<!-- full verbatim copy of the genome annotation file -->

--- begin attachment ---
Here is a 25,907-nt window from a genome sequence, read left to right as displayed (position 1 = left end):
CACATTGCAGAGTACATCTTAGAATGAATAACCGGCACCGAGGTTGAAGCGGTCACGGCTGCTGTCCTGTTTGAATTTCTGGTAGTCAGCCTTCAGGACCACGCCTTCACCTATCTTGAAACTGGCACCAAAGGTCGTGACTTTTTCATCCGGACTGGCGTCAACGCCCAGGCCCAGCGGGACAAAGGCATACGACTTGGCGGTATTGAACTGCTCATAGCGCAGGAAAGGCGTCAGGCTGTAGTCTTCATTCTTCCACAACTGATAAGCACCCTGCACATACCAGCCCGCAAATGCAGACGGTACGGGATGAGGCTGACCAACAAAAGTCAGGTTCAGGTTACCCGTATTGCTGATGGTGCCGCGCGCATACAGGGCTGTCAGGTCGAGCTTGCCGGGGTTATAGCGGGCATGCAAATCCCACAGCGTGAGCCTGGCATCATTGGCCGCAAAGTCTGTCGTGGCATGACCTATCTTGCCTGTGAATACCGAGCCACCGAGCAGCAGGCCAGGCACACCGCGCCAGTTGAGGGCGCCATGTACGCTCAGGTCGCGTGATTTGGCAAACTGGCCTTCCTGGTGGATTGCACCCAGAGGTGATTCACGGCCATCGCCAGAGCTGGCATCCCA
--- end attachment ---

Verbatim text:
Here is a 25,907-nt window from a genome sequence, read left to right as displayed (position 1 = left end):
CACATTGCAGAGTACATCTTAGAATGAATAACCGGCACCGAGGTTGAAGCGGTCACGGCTGCTGTCCTGTTTGAATTTCTGGTAGTCAGCCTTCAGGACCACGCCTTCACCTATCTTGAAACTGGCACCAAAGGTCGTGACTTTTTCATCCGGACTGGCGTCAACGCCCAGGCCCAGCGGGACAAAGGCATACGACTTGGCGGTATTGAACTGCTCATAGCGCAGGAAAGGCGTCAGGCTGTAGTCTTCATTCTTCCACAACTGATAAGCACCCTGCACATACCAGCCCGCAAATGCAGACGGTACGGGATGAGGCTGACCAACAAAAGTCAGGTTCAGGTTACCCGTATTGCTGATGGTGCCGCGCGCATACAGGGCTGTCAGGTCGAGCTTGCCGGGGTTATAGCGGGCATGCAAATCCCACAGCGTGAGCCTGGCATCATTGGCCGCAAAGTCTGTCGTGGCATGACCTATCTTGCCTGTGAATACCGAGCCACCGAGCAGCAGGCCAGGCACACCGCGCCAGTTGAGGGCGCCATGTACGCTCAGGTCGCGTGATTTGGCAAACTGGCCTTCCTGGTGGATTGCACCCAGAGGTGATTCACGGCCATCGCCAGAGCTGGCATCCCA